Potential design flaw on the HTC One S, HTC aware of the issue
Cracks on the surface of the One S(ci-fi)’ treated shell?
The HTC One S features a unibody shell made of Aluminium treated to Micro Arc Oxidation. However, it seems HTC overlooked something, resulting in some rather unfortunate cosmetic problems. Put on your science goggles and read on for more details.
The HTC One S might be the perfect device for those who want the meanest, most badass Android device out there, but find the One X too big, or would appreciate a phone body made out of something a bit more tasty than plastic. I myself was about ready to jump on the One S too until I read reports about a rather nasty issue where “scratches” would appear on the device after just a few days. Scratches not caused by wear and tear or accidental drops. It turns out, this issue might be to the nature of the Micro Arc Oxidation process itself. So the question boils down to whether or not this is just an issue with the first batches of phones, or if this issue simply cannot be remedied, leaving One S users out in the cold.
So, just to give you a quick rundown of whats going on here, the HTC One S is made of aluminium treated to a process called Micro Arc Oxidation. This process basically involves treating the aluminium case to a plasma bath and passing 10,000 volts through it, resulting in the material being carbonized, giving it a nice matte look and a ceramic feel while also leaving the case with supposedly significantly increased durability.
Please note that only the black version of the One S is treated to this process (hereby referred to as MAO). The gray version should not be affected by this issue at all.
Now, what is the problem? Quite a few reports have dropped in of cracks appearing after just a few days along the edges of the device. The matte surface seems to be dissolving, revealing what seems to be the light gray aluminium underneath.
Why does this happen? Well its still a bit unclear, but it seems to have something to do with the fact that the MAO process only affects the surface, and that surface is harder than the aluminium under it. The aluminium is more flexible so on edges where there is a certain amount of pressure, the surface will give away. The good news is that this is just a cosmetic flaw. The special aluminium used on the One S (the black version) is supposedly two times harder than “regular” aluminium and hence the durability of the device is not compromised. It makes sense that this only happens after the device has been taken out of the box and used for a bit though. Due to the nature of the unibody construction, any strains or outer force on the frame will cause some sort of flexing which, as described above, could cause the ceramic layer to crack and sheer off. Maybe its simply due to poor quality and control, resulting in contaminants on the surface during the MAO-process. If this is the case, then not all devices would be affected.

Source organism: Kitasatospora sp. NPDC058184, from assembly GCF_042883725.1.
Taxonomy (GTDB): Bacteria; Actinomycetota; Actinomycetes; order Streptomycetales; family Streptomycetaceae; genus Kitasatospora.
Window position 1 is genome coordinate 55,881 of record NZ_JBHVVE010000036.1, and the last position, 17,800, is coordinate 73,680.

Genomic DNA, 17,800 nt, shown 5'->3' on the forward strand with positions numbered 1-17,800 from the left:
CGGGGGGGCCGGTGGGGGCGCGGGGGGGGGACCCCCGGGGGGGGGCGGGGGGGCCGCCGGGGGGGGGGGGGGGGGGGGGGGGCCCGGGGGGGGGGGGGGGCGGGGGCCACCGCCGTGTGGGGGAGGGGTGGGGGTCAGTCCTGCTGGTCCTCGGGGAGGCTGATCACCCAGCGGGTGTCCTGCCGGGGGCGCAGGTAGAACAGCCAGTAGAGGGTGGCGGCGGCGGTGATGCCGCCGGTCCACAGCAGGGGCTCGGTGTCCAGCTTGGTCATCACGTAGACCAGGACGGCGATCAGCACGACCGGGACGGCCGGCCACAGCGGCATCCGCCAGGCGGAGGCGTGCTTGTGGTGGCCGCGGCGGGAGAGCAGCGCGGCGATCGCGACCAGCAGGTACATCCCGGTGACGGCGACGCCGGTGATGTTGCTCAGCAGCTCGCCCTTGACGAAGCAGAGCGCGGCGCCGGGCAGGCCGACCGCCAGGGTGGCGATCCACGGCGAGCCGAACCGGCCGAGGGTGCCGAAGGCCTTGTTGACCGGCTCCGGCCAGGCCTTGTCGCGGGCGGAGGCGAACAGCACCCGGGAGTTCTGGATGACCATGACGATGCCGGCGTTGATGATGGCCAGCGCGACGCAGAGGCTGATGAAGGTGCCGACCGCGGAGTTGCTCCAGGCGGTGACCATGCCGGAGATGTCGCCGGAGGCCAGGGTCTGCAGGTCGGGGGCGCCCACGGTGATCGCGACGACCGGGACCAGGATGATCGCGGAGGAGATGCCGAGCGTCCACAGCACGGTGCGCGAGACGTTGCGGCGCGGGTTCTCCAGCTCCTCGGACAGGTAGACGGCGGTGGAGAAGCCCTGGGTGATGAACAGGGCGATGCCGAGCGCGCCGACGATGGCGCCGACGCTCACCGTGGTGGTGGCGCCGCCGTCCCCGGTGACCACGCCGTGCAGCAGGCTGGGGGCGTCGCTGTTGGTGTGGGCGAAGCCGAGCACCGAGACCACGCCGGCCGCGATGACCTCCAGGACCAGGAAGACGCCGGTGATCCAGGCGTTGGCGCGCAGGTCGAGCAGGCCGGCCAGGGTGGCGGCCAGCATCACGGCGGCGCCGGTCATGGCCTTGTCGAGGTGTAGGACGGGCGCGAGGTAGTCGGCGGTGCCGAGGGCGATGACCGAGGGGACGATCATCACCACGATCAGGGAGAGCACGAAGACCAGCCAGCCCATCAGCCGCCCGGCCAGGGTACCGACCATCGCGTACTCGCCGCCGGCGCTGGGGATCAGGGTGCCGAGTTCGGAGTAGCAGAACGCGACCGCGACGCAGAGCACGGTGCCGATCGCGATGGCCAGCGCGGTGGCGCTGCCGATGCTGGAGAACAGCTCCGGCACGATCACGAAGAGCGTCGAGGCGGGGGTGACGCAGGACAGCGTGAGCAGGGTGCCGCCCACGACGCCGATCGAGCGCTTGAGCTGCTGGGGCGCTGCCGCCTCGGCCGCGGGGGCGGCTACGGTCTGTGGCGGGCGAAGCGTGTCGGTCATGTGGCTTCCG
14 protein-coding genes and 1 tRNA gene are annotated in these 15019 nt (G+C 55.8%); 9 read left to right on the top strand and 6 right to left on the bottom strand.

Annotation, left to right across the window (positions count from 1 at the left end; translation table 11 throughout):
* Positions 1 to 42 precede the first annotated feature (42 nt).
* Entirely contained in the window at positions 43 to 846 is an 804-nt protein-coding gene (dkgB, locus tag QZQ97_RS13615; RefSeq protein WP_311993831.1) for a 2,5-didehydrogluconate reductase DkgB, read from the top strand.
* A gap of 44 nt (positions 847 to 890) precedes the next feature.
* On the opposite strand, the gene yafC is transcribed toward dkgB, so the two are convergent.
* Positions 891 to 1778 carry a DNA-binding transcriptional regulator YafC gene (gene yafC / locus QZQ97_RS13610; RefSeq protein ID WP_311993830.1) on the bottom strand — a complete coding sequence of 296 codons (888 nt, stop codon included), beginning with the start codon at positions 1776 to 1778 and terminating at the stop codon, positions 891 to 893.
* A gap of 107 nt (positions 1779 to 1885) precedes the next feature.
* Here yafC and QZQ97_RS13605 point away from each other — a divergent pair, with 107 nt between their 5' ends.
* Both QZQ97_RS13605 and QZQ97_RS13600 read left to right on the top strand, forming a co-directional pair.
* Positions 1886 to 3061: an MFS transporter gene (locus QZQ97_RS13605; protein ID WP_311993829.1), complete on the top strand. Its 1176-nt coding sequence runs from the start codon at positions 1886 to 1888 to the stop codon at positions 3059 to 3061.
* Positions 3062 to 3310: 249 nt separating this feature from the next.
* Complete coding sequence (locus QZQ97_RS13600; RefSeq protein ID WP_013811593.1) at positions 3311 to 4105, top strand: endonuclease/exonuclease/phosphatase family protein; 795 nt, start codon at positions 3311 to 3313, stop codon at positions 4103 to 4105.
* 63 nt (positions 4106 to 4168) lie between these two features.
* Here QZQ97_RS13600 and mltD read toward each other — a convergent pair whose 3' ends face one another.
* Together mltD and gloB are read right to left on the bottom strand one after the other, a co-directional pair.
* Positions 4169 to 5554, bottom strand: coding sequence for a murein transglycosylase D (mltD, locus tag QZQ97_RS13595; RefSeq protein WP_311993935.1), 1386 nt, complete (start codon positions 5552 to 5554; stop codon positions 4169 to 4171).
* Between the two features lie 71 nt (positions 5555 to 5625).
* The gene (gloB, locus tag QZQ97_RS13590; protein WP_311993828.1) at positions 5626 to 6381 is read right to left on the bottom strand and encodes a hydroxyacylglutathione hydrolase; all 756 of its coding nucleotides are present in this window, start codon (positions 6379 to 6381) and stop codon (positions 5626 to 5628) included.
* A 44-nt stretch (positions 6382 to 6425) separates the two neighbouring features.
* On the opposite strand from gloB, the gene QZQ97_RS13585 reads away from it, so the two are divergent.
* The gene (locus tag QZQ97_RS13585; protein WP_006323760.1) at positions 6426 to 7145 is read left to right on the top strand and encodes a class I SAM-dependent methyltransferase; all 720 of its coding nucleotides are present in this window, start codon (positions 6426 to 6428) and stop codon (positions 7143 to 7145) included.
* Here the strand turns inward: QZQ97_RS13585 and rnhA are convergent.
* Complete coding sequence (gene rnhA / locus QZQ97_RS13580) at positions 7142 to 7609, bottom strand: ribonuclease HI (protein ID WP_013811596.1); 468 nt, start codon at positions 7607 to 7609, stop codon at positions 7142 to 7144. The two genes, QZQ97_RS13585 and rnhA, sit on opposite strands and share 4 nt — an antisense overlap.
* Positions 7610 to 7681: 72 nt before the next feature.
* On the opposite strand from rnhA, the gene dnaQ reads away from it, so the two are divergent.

For those who might be tempted to think that these scratches are caused by ill treatment from the user might be fascinated by the close-up high magnification pictures of the cracks which show no visible scratches around the damaged area indicating that this is not a result of any impact or other physical abuse.
Even though the issue doesnt affect the phone’s technical aspects, having a brand new $600 phone look like its been abused for a year after just a couple of days careful usage is still a serious problem, one that HTC will have to do something about. If this is what the phone looks like after a few days of usage, imagine what it will look like after a couple of months!
I am no expert when it comes to MAO, but it would be very interesting to see if this issue is a fundamental design flaw or if it could be easily remedied by HTC. Hopefully the issue can be fixed, but if thats not possible, this might be one of HTC’s biggest bloopers yet. What does this say about how HTC handles research, testing and quality assurance?
So far it seems several batches across several regions have been affected.
I definitely urge anyone with a One S to report the issue if they experience it, and if they dont, then reporting that too would be very helpful!
Lets figure this out!
Update: HTC finally got back to me and confirmed that they have received several reports regarding the issue and that they will be investigating the matter.
Update: HTC has released the following statement.
HTC is committed to delivering a high quality product and great experience for all our customers. There have been a few, isolated reports of this issue. The finish on the One S was laboratory tested as being at a hardness similar to ceramic. While that’s hard, it doesn’t mean it’s impossible to damage. Regardless, HTC takes quality very seriously and are providing all customers with an immediate fix and we are implementing some small changes to ensure customers do not experience this issue in the future.
Apparently, “immediate fix” means that those affected by the issue can hand in their devices and get a new one. Though there might not be much point to this until batches arrive where the issue has been fixed.
I called HTC’s Nordic service center today and was told that they are working on the issue, and that phones affected will be treated as DOA (Dead on Arrival) cases. They could not give me any good answers when I pointed out that this is a problem seemingly affecting all the black One S devices, and hence a new replacement device would most likely just have the same problem.
I will be investigating the matter further..